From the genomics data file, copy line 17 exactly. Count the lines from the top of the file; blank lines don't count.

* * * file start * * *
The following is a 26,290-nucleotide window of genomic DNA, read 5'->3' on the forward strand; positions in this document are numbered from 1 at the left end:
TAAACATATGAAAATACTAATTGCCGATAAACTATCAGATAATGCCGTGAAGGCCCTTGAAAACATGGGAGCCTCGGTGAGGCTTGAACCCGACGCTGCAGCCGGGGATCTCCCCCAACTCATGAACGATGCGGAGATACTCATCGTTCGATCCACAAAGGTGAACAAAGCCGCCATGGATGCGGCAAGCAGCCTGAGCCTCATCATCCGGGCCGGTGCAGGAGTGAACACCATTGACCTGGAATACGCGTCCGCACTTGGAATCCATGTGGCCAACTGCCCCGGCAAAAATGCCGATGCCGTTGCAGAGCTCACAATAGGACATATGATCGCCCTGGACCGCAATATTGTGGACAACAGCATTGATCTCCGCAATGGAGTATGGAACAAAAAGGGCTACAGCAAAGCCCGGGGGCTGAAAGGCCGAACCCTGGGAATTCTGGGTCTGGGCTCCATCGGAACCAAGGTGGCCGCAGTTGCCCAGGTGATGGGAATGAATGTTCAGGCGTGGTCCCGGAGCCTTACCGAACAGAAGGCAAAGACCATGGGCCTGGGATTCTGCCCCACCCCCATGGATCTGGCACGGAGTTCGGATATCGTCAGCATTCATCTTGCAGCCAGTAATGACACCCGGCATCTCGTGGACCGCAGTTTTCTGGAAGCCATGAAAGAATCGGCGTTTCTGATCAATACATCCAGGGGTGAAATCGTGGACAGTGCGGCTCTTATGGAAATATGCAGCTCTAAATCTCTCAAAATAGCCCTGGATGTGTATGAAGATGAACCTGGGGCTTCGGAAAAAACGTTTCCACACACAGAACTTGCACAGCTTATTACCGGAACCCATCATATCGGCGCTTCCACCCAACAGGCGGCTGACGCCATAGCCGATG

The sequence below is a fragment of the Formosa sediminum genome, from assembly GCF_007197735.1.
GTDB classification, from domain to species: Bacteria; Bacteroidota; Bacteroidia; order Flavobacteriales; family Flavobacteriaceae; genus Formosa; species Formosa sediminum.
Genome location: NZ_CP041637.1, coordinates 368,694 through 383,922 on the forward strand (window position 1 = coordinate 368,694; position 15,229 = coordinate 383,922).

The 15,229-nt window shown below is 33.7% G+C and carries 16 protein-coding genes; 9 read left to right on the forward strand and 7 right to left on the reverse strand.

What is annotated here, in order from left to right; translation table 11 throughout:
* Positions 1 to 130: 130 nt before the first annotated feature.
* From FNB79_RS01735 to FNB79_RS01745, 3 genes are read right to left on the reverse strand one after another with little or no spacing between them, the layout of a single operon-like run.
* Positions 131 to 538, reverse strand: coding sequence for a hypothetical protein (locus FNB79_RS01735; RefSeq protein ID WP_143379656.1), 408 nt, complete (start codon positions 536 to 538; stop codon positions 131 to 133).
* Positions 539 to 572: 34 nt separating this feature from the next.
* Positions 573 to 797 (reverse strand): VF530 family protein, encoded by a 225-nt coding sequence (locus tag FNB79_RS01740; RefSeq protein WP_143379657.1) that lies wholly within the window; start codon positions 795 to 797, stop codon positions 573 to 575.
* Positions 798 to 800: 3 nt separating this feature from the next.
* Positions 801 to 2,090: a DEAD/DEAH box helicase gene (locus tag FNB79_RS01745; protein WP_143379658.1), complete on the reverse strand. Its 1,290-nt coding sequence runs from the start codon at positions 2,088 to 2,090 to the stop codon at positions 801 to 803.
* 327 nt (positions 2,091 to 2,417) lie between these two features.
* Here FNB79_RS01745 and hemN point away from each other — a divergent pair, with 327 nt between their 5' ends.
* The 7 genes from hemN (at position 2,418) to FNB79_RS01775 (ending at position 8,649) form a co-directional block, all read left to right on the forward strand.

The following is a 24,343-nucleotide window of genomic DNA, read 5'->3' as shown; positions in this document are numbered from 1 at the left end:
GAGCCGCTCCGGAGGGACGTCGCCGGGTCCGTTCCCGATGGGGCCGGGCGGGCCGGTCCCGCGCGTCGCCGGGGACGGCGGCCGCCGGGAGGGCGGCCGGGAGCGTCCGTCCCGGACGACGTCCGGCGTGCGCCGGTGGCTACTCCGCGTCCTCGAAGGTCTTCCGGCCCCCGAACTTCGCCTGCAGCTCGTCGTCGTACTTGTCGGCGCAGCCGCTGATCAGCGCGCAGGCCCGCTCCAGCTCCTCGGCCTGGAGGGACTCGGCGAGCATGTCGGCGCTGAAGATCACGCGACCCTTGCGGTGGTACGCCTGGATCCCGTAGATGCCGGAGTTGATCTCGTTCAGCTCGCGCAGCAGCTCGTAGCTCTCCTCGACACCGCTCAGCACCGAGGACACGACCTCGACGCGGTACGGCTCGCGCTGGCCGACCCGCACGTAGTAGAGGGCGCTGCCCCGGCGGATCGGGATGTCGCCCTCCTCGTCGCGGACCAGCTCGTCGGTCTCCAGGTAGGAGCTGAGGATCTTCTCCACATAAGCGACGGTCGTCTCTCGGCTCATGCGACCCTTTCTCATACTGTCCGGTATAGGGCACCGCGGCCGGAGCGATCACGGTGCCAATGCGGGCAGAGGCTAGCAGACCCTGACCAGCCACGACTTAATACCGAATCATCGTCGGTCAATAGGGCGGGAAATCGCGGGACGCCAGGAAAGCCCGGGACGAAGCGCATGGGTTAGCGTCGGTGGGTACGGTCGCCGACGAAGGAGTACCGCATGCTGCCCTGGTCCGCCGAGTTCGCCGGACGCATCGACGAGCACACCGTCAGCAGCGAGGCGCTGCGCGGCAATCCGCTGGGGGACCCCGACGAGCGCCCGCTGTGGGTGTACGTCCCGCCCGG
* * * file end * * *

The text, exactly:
* The 7 genes from hemN (at position 2,418) to FNB79_RS01775 (ending at position 8,649) form a co-directional block, all read left to right on the forward strand.